Growing Echinacea & Rudbeckia in Ontario?

northerner_on(Z5A ONCanada)July 20, 2007

Has anyone had disappointing results with Echinacea and Rudbeckia this year? I have grown Purple coneflower for several years and this year my three plants are small (one is about 6 iches high) and has a few buds, the other two are about 12 inches high with a couple puny flowers on them. I also notice small blooms of Rudbeckia - single stalks with just one flower instead of the usual busy growth with profuse blooms. These plants are not in the same area - the coneflowers are in the front border, Rudbeckia are in three different locations in the back yard. I wonder if it's this inconsistent weather we have been having, or does it have someting to do with my environment. I live in Ottawa. Anyone else having this problem?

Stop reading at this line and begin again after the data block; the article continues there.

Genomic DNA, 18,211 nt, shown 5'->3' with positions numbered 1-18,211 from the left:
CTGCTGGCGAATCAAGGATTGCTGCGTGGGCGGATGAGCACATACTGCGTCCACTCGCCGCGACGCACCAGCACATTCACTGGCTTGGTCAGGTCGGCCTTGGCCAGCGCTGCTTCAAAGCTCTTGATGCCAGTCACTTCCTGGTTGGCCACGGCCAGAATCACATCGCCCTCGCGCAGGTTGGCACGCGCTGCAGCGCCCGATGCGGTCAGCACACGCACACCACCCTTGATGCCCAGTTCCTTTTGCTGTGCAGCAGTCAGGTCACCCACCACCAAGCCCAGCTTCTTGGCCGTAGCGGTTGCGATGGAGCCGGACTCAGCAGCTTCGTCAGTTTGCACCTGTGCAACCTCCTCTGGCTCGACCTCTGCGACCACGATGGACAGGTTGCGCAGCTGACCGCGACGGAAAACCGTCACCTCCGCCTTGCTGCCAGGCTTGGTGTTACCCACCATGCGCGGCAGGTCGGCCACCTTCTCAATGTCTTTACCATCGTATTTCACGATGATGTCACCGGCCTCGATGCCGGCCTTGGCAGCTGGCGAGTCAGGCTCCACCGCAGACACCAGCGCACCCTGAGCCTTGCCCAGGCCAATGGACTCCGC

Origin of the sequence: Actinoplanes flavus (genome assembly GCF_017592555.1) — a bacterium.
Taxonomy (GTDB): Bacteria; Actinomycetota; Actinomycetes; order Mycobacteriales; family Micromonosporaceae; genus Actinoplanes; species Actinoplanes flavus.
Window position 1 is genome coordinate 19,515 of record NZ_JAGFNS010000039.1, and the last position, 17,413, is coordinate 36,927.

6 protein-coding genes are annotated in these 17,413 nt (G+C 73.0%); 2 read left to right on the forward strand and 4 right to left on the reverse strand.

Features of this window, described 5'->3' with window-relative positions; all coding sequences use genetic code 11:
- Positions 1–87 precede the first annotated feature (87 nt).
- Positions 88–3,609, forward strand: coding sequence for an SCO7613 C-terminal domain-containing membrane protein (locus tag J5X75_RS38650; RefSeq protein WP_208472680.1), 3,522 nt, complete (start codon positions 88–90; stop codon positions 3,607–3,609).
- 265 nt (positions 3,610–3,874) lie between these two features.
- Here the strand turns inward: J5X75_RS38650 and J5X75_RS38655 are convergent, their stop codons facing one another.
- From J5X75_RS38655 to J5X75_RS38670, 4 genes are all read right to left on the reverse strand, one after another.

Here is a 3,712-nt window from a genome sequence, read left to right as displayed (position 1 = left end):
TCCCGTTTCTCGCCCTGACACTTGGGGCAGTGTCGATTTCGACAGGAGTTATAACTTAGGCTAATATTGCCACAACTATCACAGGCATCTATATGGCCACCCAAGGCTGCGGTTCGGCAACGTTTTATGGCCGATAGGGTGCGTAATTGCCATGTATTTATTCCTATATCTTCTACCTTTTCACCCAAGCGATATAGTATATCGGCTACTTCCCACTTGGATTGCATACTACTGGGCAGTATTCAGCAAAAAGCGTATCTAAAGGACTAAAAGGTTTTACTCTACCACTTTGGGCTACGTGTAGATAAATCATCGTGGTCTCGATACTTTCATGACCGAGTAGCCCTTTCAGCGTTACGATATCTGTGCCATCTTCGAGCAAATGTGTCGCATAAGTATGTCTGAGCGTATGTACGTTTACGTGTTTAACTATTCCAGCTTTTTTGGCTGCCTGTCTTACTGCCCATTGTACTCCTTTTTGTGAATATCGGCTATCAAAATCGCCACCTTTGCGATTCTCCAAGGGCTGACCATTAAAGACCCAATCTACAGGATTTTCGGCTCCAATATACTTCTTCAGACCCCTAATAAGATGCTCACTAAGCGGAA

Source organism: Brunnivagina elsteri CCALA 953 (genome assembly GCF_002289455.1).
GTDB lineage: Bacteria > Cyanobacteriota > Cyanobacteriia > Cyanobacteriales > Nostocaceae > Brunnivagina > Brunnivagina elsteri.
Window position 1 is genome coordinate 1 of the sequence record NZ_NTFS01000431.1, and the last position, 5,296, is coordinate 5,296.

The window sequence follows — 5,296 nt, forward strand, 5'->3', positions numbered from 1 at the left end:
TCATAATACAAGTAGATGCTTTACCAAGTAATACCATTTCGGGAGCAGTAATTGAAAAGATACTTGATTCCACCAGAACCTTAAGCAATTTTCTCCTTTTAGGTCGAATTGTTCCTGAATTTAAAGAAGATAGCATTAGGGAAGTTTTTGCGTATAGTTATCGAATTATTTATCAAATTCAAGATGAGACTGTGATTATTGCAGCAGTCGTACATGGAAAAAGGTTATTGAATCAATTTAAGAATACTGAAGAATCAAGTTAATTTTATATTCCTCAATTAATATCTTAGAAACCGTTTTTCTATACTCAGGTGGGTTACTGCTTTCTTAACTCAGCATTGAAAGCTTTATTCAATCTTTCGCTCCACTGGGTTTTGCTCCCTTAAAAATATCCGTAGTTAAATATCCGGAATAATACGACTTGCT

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I'm having the same results with my Rudbeckia this year as well. Small flowers, not as many flowers per stem and short stems. The plants are not as bushy and leafy as they usually are.
Some of my lilies are blooming before their time. The flower heads are not as big and showy as usual. My Stella d'Oro day lilies, which usually bloom most of the summer, look like they have just given up, but I have an abundance of seed pods on them this year.
I live in SW Ontario, near Windsor.
I'm not too sure what is happening, but we have been having a cooler July than usual and the nights go down to 50F to 55F, which is very unusual for this area.

    Bookmark   July 21, 2007 at 10:32AM
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northerner_on(Z5A ONCanada)